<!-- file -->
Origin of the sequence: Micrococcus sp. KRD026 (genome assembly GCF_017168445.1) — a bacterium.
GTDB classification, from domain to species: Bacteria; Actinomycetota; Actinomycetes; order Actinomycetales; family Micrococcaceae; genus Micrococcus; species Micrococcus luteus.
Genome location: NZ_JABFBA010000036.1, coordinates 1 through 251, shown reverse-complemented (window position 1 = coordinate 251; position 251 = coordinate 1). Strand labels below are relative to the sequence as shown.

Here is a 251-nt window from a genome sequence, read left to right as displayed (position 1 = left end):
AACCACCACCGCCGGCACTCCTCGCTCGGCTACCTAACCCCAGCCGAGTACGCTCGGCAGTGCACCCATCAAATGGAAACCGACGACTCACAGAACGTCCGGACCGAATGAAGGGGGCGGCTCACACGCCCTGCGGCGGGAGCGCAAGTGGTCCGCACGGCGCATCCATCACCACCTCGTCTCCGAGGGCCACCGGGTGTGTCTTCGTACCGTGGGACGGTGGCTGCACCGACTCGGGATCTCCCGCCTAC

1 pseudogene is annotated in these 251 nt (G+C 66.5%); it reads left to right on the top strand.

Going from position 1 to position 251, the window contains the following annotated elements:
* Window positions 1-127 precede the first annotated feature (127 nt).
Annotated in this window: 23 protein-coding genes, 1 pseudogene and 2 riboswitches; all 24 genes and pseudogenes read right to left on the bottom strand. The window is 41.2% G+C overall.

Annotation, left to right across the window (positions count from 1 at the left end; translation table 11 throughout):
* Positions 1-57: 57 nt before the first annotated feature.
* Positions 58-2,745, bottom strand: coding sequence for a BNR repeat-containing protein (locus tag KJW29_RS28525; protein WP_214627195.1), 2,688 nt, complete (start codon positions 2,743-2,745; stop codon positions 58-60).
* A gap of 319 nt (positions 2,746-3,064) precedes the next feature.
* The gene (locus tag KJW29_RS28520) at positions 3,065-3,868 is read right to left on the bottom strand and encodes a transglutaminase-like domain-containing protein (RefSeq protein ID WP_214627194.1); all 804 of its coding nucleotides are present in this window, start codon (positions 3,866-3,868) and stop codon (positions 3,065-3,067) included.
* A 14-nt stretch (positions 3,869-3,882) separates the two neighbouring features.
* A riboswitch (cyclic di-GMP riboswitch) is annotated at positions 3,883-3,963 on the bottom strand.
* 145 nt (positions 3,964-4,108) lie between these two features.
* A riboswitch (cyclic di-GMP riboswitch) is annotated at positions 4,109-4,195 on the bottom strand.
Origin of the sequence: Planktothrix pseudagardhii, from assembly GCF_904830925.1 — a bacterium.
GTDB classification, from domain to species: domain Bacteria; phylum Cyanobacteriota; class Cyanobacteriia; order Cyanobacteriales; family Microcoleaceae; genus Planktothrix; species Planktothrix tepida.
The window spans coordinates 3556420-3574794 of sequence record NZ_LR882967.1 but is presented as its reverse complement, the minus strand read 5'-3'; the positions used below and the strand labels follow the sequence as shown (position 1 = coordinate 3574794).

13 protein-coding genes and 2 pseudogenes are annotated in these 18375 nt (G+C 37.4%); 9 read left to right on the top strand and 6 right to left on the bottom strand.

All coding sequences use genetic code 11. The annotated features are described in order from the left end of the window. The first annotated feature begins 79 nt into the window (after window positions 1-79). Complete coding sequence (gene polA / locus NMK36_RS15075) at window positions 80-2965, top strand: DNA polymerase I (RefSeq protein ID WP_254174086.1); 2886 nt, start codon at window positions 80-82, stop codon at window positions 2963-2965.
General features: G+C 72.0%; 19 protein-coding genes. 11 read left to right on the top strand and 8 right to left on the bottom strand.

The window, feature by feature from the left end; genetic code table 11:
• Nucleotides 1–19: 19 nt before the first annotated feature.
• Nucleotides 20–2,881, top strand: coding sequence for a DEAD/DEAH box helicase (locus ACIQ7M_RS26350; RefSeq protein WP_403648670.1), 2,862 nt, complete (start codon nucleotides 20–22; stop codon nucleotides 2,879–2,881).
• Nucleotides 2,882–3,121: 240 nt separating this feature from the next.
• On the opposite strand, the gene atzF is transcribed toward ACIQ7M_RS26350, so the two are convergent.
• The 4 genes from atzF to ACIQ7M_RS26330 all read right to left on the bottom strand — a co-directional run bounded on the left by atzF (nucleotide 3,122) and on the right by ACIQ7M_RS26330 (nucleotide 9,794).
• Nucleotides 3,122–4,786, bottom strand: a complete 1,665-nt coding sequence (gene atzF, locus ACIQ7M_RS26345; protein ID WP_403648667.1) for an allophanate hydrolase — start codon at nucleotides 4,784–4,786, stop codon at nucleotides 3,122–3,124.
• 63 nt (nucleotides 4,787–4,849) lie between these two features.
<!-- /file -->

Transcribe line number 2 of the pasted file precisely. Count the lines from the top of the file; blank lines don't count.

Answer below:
GTDB classification, from domain to species: Bacteria; Actinomycetota; Actinomycetes; order Actinomycetales; family Micrococcaceae; genus Micrococcus; species Micrococcus luteus.